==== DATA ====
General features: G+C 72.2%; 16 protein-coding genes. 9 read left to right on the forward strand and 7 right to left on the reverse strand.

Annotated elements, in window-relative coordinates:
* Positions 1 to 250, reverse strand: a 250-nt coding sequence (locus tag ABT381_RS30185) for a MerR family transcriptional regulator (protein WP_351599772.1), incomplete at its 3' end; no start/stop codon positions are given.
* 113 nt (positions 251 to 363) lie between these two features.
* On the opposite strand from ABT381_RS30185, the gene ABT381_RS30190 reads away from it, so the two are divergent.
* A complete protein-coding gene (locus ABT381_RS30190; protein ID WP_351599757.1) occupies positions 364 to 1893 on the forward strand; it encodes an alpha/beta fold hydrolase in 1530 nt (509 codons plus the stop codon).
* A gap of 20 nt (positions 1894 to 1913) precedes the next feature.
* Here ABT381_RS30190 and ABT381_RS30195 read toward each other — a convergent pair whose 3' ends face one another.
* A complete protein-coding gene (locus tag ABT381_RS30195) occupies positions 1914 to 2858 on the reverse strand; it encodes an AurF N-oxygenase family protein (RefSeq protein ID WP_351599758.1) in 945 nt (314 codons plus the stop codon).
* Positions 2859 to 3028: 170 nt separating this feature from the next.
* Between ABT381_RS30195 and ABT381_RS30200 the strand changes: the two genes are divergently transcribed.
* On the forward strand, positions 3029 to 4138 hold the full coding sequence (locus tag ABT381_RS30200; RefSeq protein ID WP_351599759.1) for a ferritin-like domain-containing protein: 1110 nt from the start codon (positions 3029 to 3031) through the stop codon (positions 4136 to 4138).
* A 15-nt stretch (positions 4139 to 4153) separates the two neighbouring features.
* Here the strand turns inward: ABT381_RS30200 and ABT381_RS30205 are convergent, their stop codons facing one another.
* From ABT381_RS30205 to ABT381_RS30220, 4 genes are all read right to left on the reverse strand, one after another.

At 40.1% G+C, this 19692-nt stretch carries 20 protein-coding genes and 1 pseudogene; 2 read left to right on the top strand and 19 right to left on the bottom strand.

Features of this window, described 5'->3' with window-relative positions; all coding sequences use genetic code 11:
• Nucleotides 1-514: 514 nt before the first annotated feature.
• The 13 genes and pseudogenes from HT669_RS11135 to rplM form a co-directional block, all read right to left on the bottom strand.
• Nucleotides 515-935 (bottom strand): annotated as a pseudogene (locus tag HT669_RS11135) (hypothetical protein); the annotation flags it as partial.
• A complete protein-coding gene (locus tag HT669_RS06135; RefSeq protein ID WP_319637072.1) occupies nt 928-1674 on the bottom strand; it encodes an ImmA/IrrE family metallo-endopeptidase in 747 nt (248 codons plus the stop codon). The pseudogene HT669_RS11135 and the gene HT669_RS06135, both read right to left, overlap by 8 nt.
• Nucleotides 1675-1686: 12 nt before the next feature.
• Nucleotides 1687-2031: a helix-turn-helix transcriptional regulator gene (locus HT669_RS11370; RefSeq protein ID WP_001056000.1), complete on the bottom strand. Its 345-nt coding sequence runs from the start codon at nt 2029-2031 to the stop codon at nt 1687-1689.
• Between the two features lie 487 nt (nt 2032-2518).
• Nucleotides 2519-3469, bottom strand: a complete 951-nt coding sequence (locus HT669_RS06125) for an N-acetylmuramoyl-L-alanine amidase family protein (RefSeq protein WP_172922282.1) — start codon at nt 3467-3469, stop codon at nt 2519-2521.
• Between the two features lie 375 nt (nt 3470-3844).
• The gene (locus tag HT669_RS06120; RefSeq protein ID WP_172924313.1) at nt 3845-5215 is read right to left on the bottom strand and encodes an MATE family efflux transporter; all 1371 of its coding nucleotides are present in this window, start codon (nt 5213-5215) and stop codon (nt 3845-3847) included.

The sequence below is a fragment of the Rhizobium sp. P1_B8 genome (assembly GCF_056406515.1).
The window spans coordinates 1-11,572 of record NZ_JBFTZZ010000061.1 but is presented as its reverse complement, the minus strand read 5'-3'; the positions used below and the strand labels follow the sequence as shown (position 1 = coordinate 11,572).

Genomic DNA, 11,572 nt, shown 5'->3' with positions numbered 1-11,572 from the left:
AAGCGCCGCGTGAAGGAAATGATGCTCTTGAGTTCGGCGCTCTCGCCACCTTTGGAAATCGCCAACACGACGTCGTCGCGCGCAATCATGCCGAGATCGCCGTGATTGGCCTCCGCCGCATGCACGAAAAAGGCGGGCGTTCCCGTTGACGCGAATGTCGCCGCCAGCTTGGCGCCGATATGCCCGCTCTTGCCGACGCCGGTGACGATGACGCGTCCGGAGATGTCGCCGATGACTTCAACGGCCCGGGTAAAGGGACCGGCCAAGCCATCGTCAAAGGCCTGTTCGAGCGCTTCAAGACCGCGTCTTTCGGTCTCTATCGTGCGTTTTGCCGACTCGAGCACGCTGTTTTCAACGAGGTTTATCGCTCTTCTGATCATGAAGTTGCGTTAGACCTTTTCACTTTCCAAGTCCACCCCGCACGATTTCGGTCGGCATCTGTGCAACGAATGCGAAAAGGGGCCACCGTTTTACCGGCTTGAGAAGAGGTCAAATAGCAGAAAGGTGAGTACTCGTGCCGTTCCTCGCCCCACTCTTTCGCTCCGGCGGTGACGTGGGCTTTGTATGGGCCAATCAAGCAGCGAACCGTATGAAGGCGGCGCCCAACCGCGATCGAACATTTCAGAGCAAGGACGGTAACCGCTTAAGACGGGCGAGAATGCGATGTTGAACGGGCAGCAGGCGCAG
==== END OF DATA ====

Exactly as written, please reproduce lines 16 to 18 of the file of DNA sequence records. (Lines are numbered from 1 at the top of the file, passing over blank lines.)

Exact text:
At 40.1% G+C, this 19692-nt stretch carries 20 protein-coding genes and 1 pseudogene; 2 read left to right on the top strand and 19 right to left on the bottom strand.

Features of this window, described 5'->3' with window-relative positions; all coding sequences use genetic code 11:
• Nucleotides 1-514: 514 nt before the first annotated feature.